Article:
1 Financial Advice Guide for your Business
2 Contents Section 1: Section 2: Section 3: Section 4: Section 5: Section 6: Talk to your bank Reviewing your business for the future Managing your business today Financial solutions How your bank can help Applying for credit What we look for What we look at More things to consider Our doors are open
3 Section 1: Talk to your bank
4 Section 1: Talk to your bank When it comes to making the most of your business, Bank of Ireland is here to work with you and support you in finding the best route forward. The best way for us to do this is by keeping in touch, by talking to you and keeping the lines of communication open to ensure that you have all the support and guidance you need. Communication is the key to success so it is really important that you, as a customer, keep your bank informed about your business on a regular basis. This will ensure that we have a good understanding of you, your business and any issues you are facing. Getting into the habit of regularly talking to your relationship manager will mean that they are better equipped to help you when you need it. The following points will be helpful in building an effective working relationship with your bank: Always keep your relationship manager informed. Your relationship manager needs to know your business, so talk to them and let them hear about the good times and the bad.
5 Keep your bank updated on your business performance. For instance, you should regularly submit up-to-date management accounts with debtor/creditor listings. Your relationship manager may ask to visit your premises; this is a good way for us to better understand your industry and operations. We are here to help and can take you through the best funding options for your business; we know this is vital to growing your business. Get the most from your bank. Ask your relationship manager for an annual financial needs analysis and ensure that you are aware of all the supports that are available to you. For example, check out our online Business Coaching Series which provides information booklets on a range of topics such as Financing your Business, Managing your Cash Flow and Employment Rights. You will find these and further guides in the business section on our dedicated advice centre on Ensure you understand: How the bank assesses loans to businesses. What information is key to the bank. How you can improve your credit rating. See section 5 in this booklet for information on this.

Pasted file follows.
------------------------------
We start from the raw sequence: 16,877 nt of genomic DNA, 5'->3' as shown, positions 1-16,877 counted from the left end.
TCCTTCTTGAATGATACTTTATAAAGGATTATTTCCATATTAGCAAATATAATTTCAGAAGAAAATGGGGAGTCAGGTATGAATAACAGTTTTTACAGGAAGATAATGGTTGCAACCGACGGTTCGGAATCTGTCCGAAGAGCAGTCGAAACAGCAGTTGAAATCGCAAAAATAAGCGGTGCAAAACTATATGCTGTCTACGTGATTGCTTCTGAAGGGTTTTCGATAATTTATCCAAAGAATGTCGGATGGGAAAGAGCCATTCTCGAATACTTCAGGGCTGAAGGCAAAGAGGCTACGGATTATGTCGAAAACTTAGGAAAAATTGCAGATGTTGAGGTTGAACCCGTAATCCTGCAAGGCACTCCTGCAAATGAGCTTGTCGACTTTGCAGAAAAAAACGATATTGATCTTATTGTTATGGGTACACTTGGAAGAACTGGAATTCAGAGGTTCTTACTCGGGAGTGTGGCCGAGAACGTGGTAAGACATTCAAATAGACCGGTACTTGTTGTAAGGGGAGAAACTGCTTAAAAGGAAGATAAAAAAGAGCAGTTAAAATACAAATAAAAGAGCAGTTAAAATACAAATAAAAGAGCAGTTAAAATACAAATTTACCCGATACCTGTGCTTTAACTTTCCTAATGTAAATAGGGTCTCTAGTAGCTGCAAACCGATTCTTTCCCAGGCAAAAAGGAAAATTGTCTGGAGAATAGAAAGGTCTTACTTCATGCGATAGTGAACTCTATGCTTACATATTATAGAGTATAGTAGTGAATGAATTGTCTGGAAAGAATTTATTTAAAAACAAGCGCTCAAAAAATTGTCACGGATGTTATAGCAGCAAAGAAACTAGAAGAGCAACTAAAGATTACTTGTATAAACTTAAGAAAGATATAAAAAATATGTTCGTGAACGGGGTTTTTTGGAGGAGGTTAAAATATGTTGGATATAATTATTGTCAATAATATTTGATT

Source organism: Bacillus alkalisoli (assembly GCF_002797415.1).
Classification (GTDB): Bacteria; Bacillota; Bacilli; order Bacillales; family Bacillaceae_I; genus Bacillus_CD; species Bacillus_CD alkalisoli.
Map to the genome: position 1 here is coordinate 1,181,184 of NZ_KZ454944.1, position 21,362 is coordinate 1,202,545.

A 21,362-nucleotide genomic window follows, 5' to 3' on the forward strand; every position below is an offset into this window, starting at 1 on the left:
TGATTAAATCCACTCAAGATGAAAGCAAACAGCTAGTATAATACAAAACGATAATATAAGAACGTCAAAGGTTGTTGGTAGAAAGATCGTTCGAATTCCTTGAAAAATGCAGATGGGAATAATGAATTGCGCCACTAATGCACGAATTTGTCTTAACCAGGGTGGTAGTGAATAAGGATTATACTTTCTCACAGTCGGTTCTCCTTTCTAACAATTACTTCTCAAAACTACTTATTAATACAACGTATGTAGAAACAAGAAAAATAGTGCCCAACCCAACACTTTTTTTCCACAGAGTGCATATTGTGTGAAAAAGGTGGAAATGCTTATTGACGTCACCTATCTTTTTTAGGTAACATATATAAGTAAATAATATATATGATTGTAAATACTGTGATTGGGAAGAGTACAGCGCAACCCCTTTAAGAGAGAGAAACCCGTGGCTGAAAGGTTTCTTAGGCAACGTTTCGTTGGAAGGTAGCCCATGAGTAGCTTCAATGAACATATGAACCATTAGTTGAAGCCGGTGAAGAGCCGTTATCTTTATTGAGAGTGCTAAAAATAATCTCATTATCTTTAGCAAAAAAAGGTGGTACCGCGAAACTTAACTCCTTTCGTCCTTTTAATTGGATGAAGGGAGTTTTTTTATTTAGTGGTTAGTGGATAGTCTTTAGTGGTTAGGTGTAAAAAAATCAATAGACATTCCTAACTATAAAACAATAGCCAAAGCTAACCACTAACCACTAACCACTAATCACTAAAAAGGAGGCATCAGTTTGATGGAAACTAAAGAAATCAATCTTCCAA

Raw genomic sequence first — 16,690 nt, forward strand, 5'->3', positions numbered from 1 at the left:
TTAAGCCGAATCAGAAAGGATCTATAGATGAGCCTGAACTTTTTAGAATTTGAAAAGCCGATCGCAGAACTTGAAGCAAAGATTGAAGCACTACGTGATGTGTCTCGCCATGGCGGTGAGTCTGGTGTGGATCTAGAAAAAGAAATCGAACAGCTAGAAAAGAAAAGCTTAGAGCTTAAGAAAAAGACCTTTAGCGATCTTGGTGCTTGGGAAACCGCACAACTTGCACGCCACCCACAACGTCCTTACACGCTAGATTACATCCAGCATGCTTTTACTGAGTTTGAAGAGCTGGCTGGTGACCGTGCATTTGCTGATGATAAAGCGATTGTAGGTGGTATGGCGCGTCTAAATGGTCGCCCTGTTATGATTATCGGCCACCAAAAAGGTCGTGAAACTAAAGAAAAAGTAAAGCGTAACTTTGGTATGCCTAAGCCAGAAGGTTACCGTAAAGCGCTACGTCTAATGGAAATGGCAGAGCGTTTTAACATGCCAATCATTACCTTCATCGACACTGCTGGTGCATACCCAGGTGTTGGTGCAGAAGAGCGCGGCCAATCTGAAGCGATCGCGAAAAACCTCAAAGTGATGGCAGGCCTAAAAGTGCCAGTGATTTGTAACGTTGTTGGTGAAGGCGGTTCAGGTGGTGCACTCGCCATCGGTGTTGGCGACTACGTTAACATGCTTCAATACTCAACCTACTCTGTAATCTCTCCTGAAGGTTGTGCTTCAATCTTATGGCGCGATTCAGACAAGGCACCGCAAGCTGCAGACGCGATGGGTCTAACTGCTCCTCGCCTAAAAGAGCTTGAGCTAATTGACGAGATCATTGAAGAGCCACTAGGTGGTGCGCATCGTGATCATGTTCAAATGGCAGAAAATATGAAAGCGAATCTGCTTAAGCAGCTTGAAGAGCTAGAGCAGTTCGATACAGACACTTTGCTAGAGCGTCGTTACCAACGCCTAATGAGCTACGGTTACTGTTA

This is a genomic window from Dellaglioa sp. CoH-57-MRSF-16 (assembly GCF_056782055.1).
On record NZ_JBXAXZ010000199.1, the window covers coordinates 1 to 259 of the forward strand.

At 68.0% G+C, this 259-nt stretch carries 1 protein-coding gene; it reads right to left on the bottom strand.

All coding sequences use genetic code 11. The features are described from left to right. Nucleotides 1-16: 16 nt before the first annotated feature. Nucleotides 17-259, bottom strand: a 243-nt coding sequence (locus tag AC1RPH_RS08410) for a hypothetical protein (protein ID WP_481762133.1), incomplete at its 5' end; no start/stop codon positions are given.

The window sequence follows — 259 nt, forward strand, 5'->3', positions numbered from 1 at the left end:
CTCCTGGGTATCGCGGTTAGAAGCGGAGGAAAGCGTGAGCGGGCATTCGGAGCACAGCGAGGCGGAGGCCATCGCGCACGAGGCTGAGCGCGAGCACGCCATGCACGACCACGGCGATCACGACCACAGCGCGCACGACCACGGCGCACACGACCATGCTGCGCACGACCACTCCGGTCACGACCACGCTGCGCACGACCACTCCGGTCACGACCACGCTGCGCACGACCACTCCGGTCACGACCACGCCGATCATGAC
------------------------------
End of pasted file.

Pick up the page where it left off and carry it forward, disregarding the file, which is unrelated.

6 Section 2: Reviewing your business for the future
7 Section 2: Reviewing your business for the future At times like these the most important thing you can do to ensure the success of your business is to have a realistic plan for the future. Your business should be constantly moving forward towards one goal, but at the same time it must be capable of moving with the times and keeping up with the changing economic conditions. Taking time out to review the current state of your business and to identify any issues that your business may be facing is a great way to start. Your review will help you to identify any changes you need to make to help your business to reach its full potential. With this information to hand you can begin to develop a plan of action which suits your business. This plan could involve anything from reducing your cost structure and improving your debt collection processes to entering a new market.
8 Below are some questions you should consider when conducting your business review: 1. Have you critically assessed your management capacity? 2. is your business model sustainable and viable? 3. do you have capacity to trade through these challenging times? 4. are you examining your cost base and reducing costs to reflect slower sales? 5. are you effectively following up with debtors? 6. are you looking at potential new markets international, national or local? 7. are you introducing new products or services to supplement your current activities? 8. are you looking for new channels, such as online channels to reduce stock? 9. are you being realistic in your projections? Do you need to adjust your projections? 10. are you looking to exit unprofitable lines? 11. Have you thoroughly reviewed the market sector performance, prospects, competitors, opportunities and threats?
9 Section 3: Managing your business today
10 Section 3: Managing your business today Managing the finances of your business today is more important than ever. While looking after your finances and keeping a close eye on your cash flow may seem run of the mill, it could be helpful for you to take a fresh look. Below we ve included some areas to review, as well as some useful tips that should help you to re-examine your business processes and ensure that everything can run smoothly. Debtors Good credit control does not just happen. It is important that you have an effective system in place to ensure that you get paid on time. An effective and organised system will help you to control your cash flow and encourage your customers to pay you on time. Stock levels Don t carry more stock than you need. High stock will result in high storage and insurance costs and the risk of obsolete stock if your customers demands change. While attractive discounts may make it seem like a good idea to hold high stock quantities, you must consider whether holding the stock will cost you more than the discount is worth.